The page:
Applying intelligence to the data coming from energy networks similarly  promises to deliver far more efficient use and deployment of power. Smart meters talking to local and remote generation sources and energy capture and storage is expected to be the backbone of major transformation in the sector.

IoT applications for sports stadiums. Source: Intel

Sports stadiums and entertainment precincts are also ripe for disruption, with new facilities in the US coming loaded-up with IP devices designed to enhance the fan experience across the stadium journey, including parking, bathrooms, concession queues and seat allocations. New augmented reality and interactive seats are designed to give fans a live sport experience not replicable at home.

Government’s key role as a collaborator

But government’s role goes well beyond being a power user — a position Australia’s federal and state governments have tended to take to date. This is in contrast to European and some Asian governments, where the public sector is playing a major role as collaborators with industry to capture massive jobs and growth benefits predicted to flow from IoT.

There is a raft of planning, technical standards, interoperability issues and policy issues that require focused attention if Australia is to be a leader in what may believe is a classic 21st Century industry.

Not all outcomes are predictable, with recent evidence of unsecured IoT devices being hijacked by hackers forcing government to urgently consider the cyber security implications of IoT deployment.

Policy issues will challenge traditional planning approaches, demanding a far more holistic approach to economic and infrastructure development. While the allure of “smart cities” has been seen as the poster child for IoT application, the reality is that “smart cities” require a whole-of-city approach and a careful strategy to ensure platform and device interoperability in order to capture the full benefits of any major IOT deployment.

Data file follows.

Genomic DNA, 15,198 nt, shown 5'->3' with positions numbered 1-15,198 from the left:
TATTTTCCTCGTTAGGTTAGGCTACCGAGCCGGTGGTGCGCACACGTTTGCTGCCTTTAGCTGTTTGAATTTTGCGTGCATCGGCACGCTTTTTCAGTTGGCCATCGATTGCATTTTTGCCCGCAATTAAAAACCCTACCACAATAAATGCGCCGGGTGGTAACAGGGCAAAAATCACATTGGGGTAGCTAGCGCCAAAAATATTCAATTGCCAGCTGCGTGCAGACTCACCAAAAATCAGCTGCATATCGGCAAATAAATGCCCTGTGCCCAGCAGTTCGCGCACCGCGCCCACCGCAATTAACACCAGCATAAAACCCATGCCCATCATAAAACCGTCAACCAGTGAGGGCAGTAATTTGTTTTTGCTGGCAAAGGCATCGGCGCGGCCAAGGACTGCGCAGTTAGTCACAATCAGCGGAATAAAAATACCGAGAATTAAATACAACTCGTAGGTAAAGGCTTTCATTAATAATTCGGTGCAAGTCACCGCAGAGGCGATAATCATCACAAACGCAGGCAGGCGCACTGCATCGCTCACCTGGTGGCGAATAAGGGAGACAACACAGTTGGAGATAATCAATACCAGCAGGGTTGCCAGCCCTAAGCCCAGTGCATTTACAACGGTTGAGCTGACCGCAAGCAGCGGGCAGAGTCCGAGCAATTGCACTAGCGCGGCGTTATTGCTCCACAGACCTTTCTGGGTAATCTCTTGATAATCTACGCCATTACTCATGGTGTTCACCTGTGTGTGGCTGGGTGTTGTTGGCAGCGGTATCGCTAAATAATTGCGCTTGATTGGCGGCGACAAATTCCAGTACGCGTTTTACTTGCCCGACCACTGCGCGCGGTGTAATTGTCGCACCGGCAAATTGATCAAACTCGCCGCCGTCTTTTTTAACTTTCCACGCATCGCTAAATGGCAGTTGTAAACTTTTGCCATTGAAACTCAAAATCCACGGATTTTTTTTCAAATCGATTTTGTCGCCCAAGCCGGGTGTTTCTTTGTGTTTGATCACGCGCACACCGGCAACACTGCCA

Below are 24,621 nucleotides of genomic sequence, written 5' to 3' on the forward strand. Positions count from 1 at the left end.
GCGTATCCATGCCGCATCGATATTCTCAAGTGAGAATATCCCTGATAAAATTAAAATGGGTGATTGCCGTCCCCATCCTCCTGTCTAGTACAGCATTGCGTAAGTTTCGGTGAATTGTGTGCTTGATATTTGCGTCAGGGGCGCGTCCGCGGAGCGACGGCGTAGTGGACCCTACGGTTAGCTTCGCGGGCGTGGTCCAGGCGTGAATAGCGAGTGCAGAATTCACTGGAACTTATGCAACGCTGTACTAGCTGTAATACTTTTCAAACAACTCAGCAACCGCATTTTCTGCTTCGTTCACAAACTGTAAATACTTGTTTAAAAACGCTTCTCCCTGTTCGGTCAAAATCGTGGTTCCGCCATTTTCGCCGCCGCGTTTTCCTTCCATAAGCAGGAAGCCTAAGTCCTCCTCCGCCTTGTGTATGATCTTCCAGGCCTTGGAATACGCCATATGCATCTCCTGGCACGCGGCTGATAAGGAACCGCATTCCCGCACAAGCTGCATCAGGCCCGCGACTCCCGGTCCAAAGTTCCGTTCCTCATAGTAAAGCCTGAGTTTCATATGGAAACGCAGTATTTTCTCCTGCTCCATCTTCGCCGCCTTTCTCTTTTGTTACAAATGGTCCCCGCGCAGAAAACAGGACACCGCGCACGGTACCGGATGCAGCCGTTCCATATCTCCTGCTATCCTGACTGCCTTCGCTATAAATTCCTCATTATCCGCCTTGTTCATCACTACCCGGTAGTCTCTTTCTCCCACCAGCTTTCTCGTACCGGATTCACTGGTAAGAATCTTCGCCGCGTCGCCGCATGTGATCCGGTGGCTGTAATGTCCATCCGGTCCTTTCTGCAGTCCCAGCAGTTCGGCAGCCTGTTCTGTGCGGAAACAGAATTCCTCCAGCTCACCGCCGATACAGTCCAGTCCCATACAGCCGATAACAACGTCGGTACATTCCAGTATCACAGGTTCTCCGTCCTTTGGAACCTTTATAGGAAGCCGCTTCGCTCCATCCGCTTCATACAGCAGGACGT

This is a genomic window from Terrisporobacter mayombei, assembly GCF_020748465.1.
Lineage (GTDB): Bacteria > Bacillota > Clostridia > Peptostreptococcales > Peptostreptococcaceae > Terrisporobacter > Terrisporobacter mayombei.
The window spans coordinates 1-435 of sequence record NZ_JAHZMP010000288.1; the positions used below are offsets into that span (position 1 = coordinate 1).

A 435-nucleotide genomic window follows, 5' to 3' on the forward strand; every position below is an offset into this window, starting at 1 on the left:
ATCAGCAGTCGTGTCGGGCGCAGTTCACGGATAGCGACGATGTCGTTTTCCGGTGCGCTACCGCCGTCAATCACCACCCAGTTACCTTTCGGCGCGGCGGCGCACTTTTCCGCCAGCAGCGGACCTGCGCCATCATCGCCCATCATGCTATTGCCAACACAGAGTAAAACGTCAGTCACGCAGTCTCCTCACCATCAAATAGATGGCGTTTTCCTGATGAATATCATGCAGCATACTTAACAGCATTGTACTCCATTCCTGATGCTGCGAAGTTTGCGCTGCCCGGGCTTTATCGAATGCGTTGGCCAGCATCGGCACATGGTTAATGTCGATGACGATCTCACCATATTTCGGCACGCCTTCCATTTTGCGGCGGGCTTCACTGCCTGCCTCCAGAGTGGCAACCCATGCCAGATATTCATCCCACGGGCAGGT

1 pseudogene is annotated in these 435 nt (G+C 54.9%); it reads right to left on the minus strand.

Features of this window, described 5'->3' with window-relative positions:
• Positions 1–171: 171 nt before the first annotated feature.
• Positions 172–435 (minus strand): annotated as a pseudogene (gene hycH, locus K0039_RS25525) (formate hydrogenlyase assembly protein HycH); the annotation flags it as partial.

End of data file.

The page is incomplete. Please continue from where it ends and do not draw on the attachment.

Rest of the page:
Smart cities are also seen as key to attracting international millennial talent. This means governments wanting to capture these benefits will need to organise the planning and procurement of these urban networks in very different ways to the current disaggregated approach to urban development.

Probably the most critical issue is how to manage and secure the vast amounts of data that the plethora of devices is already starting to throw out. Digesting the data will need advanced analytic platforms built for intelligent industrial operational use. This is the territory of cognitive computing and governments are only now just beginning to build out their operational applications using real-time data. New South Wales is arguably the leader in this space and the release of its digital government policy is expected to focus heavily on building out this capability as rapidly as possible.

IoT is most definitely a team sport. As part of the team, government will need to set the vision and share the problem with industry and community in a way it typically has not done in past.

This will be both across traditional portfolios such as health and education but also across verticals such as logistics and freight. In many cases this will involve mixing data from a wide variety of sources, public and private, and applying a variety of algorithms to power this data.

Security and privacy also loom large with the accompanying wide-scale automation making many machines vulnerable to tampering.

Ensuring sufficient skills to build and maintain these networks will be critical, especially at a time of widespread shortages in traditional ICT skills.

Victoria is already reaping the benefits of government leadership in this sector and development. It will be those governments that have a clear focus and understanding of the critical role governments need to play that will attract the large investment and pools of entrepreneurial talent looking to be part of the IoT revolution.

Winning citizen engagement and involving the public in the benefits of data sharing is also going to be critical.  In short this sums to government needing to stop being mere passive observers and to becoming capital-C collaborators if Australia is to be a winner from one of the great industrial changes of our generation.

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Author Bio

Tom Burton

Tom Burton is publisher of The Mandarin based in Melbourne. He has served in various public administration roles, specialising in the media and communications sector. He was a Walkley Award-winning journalist and executive editor of The Sydney Morning Herald. He worked as Canberra bureau chief for the Australian Financial Review and as managing editor of smh.com.au. He most recently worked at the Australian Communications and Media Authority.